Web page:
Aug. 13 (Bloomberg) -- Lookout Inc., a maker of smartphone security software, has joined the $1 billion-plus valuation club.
The San Francisco-based company raised $150 million in new funding led by mutual-fund firm T. Rowe Price Group Inc., with participation from investors including Morgan Stanley, Wellington Management Co., Goldman Sachs Group Inc. and Amazon.com Inc. Chief Executive Officer Jeff Bezos’s Bezos Expeditions, the startup said today in a statement. Lookout plans to use the money for product development and to build its sales to large businesses.
The financing values Lookout at more than $1 billion, said a person with knowledge of the matter, who asked not to be identified because the numbers are private. The company had previously raised $131 million from venture capital firms including Greylock Partners and Index Ventures.
Lookout’s nine-digit funding is part of a trend of megadeals for closely held Silicon Valley companies. Startups including Hortonworks Inc., Airbnb Inc., Kabam Inc. and AppDynamics Inc. have all raised $100 million or more in new financings this year.
The fundings have boosted the companies’ valuations, in some cases far above the $1 billion-plus level. According to researcher CB Insights, 14 U.S. technology companies entered the $1 billion valuation club in the first half of the year, more than double the number of startups that did so in all of 2013.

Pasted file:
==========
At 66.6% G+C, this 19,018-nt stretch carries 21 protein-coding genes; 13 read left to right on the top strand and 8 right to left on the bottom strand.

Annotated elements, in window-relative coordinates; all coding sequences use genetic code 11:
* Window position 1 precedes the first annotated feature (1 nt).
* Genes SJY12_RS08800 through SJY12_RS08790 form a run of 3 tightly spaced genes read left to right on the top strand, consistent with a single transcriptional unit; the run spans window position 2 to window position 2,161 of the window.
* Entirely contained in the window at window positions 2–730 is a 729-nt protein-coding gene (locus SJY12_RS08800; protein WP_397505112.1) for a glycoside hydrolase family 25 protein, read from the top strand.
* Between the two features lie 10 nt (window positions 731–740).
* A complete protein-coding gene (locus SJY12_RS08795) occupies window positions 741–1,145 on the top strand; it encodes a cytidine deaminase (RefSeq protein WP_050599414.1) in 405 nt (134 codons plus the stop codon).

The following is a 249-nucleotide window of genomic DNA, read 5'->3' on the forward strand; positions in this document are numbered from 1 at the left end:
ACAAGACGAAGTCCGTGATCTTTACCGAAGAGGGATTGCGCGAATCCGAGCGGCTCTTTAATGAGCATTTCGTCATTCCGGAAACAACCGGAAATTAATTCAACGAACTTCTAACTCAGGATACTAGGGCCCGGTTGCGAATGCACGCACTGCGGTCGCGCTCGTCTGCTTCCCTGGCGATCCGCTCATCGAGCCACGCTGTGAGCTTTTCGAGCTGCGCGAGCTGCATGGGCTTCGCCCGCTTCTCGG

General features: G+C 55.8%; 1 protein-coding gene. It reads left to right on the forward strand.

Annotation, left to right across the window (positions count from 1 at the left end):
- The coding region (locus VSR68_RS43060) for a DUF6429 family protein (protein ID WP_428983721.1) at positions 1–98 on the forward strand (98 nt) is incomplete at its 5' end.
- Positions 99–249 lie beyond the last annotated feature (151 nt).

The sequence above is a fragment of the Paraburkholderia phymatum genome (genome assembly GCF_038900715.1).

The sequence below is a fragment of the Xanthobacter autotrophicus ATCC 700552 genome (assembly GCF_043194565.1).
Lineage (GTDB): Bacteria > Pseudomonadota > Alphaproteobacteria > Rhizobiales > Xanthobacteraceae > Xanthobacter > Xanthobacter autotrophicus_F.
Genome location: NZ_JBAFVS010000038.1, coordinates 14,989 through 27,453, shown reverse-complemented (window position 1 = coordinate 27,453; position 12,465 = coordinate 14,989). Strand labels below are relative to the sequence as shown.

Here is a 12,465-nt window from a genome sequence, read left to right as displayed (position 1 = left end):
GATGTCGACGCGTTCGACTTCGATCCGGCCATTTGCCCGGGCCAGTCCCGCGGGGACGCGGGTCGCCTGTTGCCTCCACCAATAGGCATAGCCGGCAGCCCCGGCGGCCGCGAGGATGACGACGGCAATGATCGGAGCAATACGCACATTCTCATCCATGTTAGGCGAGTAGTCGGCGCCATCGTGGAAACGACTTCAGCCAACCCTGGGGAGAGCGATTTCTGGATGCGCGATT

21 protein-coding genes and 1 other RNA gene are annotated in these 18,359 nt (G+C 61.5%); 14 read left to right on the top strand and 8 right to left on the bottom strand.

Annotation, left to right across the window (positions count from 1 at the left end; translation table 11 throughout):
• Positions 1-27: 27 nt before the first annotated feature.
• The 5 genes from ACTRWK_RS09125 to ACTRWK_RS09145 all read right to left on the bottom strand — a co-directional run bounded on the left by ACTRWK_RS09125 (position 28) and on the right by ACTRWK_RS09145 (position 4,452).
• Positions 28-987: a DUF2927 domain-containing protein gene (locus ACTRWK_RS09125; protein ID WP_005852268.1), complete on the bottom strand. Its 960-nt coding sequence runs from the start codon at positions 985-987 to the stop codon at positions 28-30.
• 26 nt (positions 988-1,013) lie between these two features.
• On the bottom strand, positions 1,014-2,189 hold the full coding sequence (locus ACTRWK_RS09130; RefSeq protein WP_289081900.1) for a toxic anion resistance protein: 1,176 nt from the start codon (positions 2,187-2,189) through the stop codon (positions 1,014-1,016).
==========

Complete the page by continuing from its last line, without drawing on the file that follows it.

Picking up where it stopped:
Lookout was started in 2007 while co-founders John Hering, Kevin Mahaffey and James Burgess were undergraduates at the University of Southern California. While Lookout’s applications are free, the company makes money from premium features that cost $2.99 a month, and its algorithms can be used by mobile operators to spot problems in their networks. The company’s partners include AT&T Inc., Sprint Corp., Deutsche Telekom AG and Orange SA.
Lookout has 50 million consumer subscribers and millions who pay to use its technology to secure devices that use Google Inc.’s Android mobile software or Apple Inc.’s iOS operating system.
In March, Lookout appointed former Akamai Technologies Inc. executive Jim Dolce as CEO, replacing Hering, who became executive chairman. Lookout stands to benefit from several shifts in technology, including the move from personal computers to mobile and the need for stronger security, Dolce said at the time.
“Jim is a key piece in helping set the company up for scale,” Hering said in an interview at the time. “Our primary focus is building the company, and this is another piece of the puzzle to allow the company to do whatever makes sense to take it to the next level.”
To contact the reporter on this story: Jack Clark in San Francisco at email@example.com
To contact the editors responsible for this story: Pui-Wing Tam at firstname.lastname@example.org Robert Fenner